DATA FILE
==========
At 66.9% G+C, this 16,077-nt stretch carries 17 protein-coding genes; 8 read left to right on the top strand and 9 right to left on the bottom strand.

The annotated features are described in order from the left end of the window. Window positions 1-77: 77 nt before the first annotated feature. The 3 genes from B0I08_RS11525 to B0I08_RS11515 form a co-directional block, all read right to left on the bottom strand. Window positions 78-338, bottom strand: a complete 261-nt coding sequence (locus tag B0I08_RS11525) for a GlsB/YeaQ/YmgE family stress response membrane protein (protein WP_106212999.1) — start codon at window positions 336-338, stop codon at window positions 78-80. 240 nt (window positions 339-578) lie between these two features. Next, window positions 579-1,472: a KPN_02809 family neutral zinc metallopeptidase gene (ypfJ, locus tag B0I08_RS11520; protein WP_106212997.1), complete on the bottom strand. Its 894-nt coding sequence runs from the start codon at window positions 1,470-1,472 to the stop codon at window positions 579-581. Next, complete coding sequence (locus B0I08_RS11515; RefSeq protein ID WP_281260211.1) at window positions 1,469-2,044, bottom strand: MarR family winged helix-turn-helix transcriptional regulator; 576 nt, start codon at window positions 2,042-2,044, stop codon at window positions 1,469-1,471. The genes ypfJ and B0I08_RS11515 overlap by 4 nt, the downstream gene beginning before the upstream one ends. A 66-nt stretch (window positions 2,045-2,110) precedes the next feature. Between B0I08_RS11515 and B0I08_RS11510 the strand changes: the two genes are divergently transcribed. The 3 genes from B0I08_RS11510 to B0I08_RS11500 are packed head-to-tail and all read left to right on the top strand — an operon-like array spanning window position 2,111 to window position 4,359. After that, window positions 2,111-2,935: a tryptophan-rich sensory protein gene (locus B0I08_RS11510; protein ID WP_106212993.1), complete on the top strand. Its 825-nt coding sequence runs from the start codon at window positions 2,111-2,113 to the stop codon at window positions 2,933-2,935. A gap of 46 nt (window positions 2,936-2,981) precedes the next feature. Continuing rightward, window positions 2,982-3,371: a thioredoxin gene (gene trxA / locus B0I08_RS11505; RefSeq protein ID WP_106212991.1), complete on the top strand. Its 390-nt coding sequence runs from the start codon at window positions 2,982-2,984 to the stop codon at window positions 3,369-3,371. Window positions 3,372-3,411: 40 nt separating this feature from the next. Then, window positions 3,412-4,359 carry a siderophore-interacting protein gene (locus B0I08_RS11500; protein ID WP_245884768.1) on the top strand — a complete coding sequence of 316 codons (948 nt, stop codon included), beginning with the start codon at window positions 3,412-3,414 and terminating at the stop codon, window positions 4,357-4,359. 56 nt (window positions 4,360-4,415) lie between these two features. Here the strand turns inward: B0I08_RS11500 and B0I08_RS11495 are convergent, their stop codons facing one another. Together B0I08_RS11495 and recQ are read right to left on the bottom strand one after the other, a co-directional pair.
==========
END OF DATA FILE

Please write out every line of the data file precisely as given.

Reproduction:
At 66.9% G+C, this 16,077-nt stretch carries 17 protein-coding genes; 8 read left to right on the top strand and 9 right to left on the bottom strand.

The annotated features are described in order from the left end of the window. Window positions 1-77: 77 nt before the first annotated feature. The 3 genes from B0I08_RS11525 to B0I08_RS11515 form a co-directional block, all read right to left on the bottom strand. Window positions 78-338, bottom strand: a complete 261-nt coding sequence (locus tag B0I08_RS11525) for a GlsB/YeaQ/YmgE family stress response membrane protein (protein WP_106212999.1) — start codon at window positions 336-338, stop codon at window positions 78-80. 240 nt (window positions 339-578) lie between these two features. Next, window positions 579-1,472: a KPN_02809 family neutral zinc metallopeptidase gene (ypfJ, locus tag B0I08_RS11520; protein WP_106212997.1), complete on the bottom strand. Its 894-nt coding sequence runs from the start codon at window positions 1,470-1,472 to the stop codon at window positions 579-581. Next, complete coding sequence (locus B0I08_RS11515; RefSeq protein ID WP_281260211.1) at window positions 1,469-2,044, bottom strand: MarR family winged helix-turn-helix transcriptional regulator; 576 nt, start codon at window positions 2,042-2,044, stop codon at window positions 1,469-1,471. The genes ypfJ and B0I08_RS11515 overlap by 4 nt, the downstream gene beginning before the upstream one ends. A 66-nt stretch (window positions 2,045-2,110) precedes the next feature. Between B0I08_RS11515 and B0I08_RS11510 the strand changes: the two genes are divergently transcribed. The 3 genes from B0I08_RS11510 to B0I08_RS11500 are packed head-to-tail and all read left to right on the top strand — an operon-like array spanning window position 2,111 to window position 4,359. After that, window positions 2,111-2,935: a tryptophan-rich sensory protein gene (locus B0I08_RS11510; protein ID WP_106212993.1), complete on the top strand. Its 825-nt coding sequence runs from the start codon at window positions 2,111-2,113 to the stop codon at window positions 2,933-2,935. A gap of 46 nt (window positions 2,936-2,981) precedes the next feature. Continuing rightward, window positions 2,982-3,371: a thioredoxin gene (gene trxA / locus B0I08_RS11505; RefSeq protein ID WP_106212991.1), complete on the top strand. Its 390-nt coding sequence runs from the start codon at window positions 2,982-2,984 to the stop codon at window positions 3,369-3,371. Window positions 3,372-3,411: 40 nt separating this feature from the next. Then, window positions 3,412-4,359 carry a siderophore-interacting protein gene (locus B0I08_RS11500; protein ID WP_245884768.1) on the top strand — a complete coding sequence of 316 codons (948 nt, stop codon included), beginning with the start codon at window positions 3,412-3,414 and terminating at the stop codon, window positions 4,357-4,359. 56 nt (window positions 4,360-4,415) lie between these two features. Here the strand turns inward: B0I08_RS11500 and B0I08_RS11495 are convergent, their stop codons facing one another. Together B0I08_RS11495 and recQ are read right to left on the bottom strand one after the other, a co-directional pair.